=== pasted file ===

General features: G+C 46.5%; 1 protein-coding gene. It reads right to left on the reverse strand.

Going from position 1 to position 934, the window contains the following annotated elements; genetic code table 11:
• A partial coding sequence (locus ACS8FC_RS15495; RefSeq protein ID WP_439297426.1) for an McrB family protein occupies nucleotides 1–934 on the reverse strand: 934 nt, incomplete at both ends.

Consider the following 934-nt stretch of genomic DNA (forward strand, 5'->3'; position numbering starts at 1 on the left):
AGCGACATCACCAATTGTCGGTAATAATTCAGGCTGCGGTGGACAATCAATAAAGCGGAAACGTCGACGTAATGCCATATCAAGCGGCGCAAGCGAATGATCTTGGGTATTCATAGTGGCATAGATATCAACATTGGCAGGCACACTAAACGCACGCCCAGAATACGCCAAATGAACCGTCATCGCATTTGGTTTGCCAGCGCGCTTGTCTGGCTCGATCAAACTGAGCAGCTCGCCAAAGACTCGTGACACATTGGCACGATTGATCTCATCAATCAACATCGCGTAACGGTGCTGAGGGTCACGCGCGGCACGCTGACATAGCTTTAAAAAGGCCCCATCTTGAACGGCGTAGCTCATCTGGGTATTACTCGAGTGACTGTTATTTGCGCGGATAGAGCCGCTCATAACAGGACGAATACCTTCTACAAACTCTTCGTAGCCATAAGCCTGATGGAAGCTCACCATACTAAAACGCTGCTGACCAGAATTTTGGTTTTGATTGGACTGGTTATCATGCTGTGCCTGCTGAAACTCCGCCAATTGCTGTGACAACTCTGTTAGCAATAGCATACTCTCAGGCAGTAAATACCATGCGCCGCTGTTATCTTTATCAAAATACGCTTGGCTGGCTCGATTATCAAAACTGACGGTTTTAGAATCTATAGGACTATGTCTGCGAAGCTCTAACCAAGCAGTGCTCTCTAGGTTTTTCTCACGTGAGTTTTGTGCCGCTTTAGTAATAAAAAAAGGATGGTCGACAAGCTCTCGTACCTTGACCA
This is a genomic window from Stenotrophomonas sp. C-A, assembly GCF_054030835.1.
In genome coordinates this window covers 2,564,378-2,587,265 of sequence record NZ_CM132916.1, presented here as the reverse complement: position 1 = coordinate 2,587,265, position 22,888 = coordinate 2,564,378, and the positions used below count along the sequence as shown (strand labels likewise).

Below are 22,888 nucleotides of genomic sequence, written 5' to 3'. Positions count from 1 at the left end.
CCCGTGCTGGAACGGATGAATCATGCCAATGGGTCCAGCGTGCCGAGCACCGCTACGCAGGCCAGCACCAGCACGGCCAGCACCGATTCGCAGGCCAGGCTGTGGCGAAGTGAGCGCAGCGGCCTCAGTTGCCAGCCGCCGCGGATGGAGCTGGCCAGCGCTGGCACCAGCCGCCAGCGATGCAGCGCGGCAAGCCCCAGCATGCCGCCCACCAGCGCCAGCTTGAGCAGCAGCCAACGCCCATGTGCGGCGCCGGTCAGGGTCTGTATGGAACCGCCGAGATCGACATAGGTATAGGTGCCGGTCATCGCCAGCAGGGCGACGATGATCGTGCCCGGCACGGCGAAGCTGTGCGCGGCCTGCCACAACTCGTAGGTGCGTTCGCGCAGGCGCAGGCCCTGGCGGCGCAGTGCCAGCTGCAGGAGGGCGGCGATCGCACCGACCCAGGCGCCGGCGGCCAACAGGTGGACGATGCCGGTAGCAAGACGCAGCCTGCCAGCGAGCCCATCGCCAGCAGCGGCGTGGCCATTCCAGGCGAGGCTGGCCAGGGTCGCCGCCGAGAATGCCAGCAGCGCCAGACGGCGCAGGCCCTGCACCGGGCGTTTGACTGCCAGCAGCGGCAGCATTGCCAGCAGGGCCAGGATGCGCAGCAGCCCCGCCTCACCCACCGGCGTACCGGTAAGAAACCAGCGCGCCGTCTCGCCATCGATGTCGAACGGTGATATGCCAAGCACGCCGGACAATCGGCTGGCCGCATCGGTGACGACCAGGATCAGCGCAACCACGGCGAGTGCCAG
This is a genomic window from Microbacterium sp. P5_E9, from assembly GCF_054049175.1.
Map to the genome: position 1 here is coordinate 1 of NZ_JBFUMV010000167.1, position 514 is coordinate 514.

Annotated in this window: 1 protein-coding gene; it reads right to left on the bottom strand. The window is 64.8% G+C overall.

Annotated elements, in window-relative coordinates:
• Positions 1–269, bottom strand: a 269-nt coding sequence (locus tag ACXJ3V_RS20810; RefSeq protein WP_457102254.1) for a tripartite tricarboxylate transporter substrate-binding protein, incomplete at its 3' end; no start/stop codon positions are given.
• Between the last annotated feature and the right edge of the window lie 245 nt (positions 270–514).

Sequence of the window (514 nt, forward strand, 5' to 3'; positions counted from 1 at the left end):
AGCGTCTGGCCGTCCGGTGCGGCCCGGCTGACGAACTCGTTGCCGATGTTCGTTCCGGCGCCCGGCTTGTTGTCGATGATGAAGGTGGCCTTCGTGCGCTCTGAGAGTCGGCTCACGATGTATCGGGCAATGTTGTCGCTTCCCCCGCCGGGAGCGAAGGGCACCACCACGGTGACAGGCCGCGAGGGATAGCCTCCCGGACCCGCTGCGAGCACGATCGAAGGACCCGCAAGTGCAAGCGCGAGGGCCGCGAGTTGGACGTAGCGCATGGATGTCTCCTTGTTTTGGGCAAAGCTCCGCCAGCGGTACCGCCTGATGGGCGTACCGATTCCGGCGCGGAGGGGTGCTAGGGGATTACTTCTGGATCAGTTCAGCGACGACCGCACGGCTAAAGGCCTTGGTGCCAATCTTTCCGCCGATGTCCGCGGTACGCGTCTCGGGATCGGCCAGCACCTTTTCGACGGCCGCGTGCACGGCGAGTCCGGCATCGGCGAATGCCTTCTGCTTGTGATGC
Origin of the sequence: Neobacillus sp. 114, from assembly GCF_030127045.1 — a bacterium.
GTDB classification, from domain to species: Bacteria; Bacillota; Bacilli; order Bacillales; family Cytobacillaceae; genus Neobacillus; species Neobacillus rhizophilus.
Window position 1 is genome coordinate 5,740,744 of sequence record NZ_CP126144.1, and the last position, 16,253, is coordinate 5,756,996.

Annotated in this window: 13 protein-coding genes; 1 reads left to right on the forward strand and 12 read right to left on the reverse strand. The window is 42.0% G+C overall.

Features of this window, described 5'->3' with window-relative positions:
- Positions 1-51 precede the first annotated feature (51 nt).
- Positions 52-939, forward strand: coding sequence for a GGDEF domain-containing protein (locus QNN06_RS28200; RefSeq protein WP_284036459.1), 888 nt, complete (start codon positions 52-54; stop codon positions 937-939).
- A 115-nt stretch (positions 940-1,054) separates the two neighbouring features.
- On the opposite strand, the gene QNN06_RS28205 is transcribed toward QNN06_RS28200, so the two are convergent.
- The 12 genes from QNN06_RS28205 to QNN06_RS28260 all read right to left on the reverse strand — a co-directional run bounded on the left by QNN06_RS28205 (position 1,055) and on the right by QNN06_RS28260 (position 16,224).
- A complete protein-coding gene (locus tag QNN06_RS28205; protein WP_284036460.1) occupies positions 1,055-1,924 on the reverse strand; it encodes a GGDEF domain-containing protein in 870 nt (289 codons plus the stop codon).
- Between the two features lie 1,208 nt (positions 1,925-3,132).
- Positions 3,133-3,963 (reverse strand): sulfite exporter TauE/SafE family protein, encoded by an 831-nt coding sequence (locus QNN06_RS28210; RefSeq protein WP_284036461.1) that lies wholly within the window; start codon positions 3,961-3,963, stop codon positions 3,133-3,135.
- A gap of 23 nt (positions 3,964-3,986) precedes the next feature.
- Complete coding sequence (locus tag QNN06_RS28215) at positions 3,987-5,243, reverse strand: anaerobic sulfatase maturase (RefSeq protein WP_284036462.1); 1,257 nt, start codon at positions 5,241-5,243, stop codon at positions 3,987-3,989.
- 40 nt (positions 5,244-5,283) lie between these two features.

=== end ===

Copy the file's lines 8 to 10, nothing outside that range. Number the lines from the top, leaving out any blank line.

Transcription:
Below are 22,888 nucleotides of genomic sequence, written 5' to 3'. Positions count from 1 at the left end.
CCCGTGCTGGAACGGATGAATCATGCCAATGGGTCCAGCGTGCCGAGCACCGCTACGCAGGCCAGCACCAGCACGGCCAGCACCGATTCGCAGGCCAGGCTGTGGCGAAGTGAGCGCAGCGGCCTCAGTTGCCAGCCGCCGCGGATGGAGCTGGCCAGCGCTGGCACCAGCCGCCAGCGATGCAGCGCGGCAAGCCCCAGCATGCCGCCCACCAGCGCCAGCTTGAGCAGCAGCCAACGCCCATGTGCGGCGCCGGTCAGGGTCTGTATGGAACCGCCGAGATCGACATAGGTATAGGTGCCGGTCATCGCCAGCAGGGCGACGATGATCGTGCCCGGCACGGCGAAGCTGTGCGCGGCCTGCCACAACTCGTAGGTGCGTTCGCGCAGGCGCAGGCCCTGGCGGCGCAGTGCCAGCTGCAGGAGGGCGGCGATCGCACCGACCCAGGCGCCGGCGGCCAACAGGTGGACGATGCCGGTAGCAAGACGCAGCCTGCCAGCGAGCCCATCGCCAGCAGCGGCGTGGCCATTCCAGGCGAGGCTGGCCAGGGTCGCCGCCGAGAATGCCAGCAGCGCCAGACGGCGCAGGCCCTGCACCGGGCGTTTGACTGCCAGCAGCGGCAGCATTGCCAGCAGGGCCAGGATGCGCAGCAGCCCCGCCTCACCCACCGGCGTACCGGTAAGAAACCAGCGCGCCGTCTCGCCATCGATGTCGAACGGTGATATGCCAAGCACGCCGGACAATCGGCTGGCCGCATCGGTGACGACCAGGATCAGCGCAACCACGGCGAGTGCCAG
This is a genomic window from Microbacterium sp. P5_E9, from assembly GCF_054049175.1.